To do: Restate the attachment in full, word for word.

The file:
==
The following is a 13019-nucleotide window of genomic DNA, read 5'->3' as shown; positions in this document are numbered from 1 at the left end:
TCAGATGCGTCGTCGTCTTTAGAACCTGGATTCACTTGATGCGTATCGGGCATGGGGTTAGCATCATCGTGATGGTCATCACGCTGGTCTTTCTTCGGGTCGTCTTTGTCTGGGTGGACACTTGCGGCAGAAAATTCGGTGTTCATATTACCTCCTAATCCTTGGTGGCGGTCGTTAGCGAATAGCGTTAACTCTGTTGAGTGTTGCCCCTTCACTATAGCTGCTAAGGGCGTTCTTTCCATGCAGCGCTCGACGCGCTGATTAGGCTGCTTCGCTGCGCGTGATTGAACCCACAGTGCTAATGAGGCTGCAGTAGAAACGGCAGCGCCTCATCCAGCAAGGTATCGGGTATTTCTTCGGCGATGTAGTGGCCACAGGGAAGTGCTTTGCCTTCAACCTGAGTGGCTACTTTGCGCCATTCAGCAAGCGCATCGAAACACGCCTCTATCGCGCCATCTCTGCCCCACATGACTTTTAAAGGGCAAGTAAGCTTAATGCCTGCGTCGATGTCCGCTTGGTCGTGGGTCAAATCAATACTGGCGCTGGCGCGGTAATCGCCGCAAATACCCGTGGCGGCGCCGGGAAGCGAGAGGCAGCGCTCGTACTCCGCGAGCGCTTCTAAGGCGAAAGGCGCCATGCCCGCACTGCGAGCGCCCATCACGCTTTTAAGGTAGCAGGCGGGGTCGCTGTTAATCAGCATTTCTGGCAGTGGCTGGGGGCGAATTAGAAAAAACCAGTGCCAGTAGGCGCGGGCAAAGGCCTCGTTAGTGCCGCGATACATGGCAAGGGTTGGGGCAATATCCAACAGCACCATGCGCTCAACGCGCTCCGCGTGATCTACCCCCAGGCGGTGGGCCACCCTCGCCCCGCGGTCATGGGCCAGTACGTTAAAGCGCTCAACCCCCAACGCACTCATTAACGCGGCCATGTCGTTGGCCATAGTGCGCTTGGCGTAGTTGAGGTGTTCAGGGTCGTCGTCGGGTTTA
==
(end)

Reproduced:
The following is a 13019-nucleotide window of genomic DNA, read 5'->3' as shown; positions in this document are numbered from 1 at the left end:
TCAGATGCGTCGTCGTCTTTAGAACCTGGATTCACTTGATGCGTATCGGGCATGGGGTTAGCATCATCGTGATGGTCATCACGCTGGTCTTTCTTCGGGTCGTCTTTGTCTGGGTGGACACTTGCGGCAGAAAATTCGGTGTTCATATTACCTCCTAATCCTTGGTGGCGGTCGTTAGCGAATAGCGTTAACTCTGTTGAGTGTTGCCCCTTCACTATAGCTGCTAAGGGCGTTCTTTCCATGCAGCGCTCGACGCGCTGATTAGGCTGCTTCGCTGCGCGTGATTGAACCCACAGTGCTAATGAGGCTGCAGTAGAAACGGCAGCGCCTCATCCAGCAAGGTATCGGGTATTTCTTCGGCGATGTAGTGGCCACAGGGAAGTGCTTTGCCTTCAACCTGAGTGGCTACTTTGCGCCATTCAGCAAGCGCATCGAAACACGCCTCTATCGCGCCATCTCTGCCCCACATGACTTTTAAAGGGCAAGTAAGCTTAATGCCTGCGTCGATGTCCGCTTGGTCGTGGGTCAAATCAATACTGGCGCTGGCGCGGTAATCGCCGCAAATACCCGTGGCGGCGCCGGGAAGCGAGAGGCAGCGCTCGTACTCCGCGAGCGCTTCTAAGGCGAAAGGCGCCATGCCCGCACTGCGAGCGCCCATCACGCTTTTAAGGTAGCAGGCGGGGTCGCTGTTAATCAGCATTTCTGGCAGTGGCTGGGGGCGAATTAGAAAAAACCAGTGCCAGTAGGCGCGGGCAAAGGCCTCGTTAGTGCCGCGATACATGGCAAGGGTTGGGGCAATATCCAACAGCACCATGCGCTCAACGCGCTCCGCGTGATCTACCCCCAGGCGGTGGGCCACCCTCGCCCCGCGGTCATGGGCCAGTACGTTAAAGCGCTCAACCCCCAACGCACTCATTAACGCGGCCATGTCGTTGGCCATAGTGCGCTTGGCGTAGTTGAGGTGTTCAGGGTCGTCGTCGGGTTTA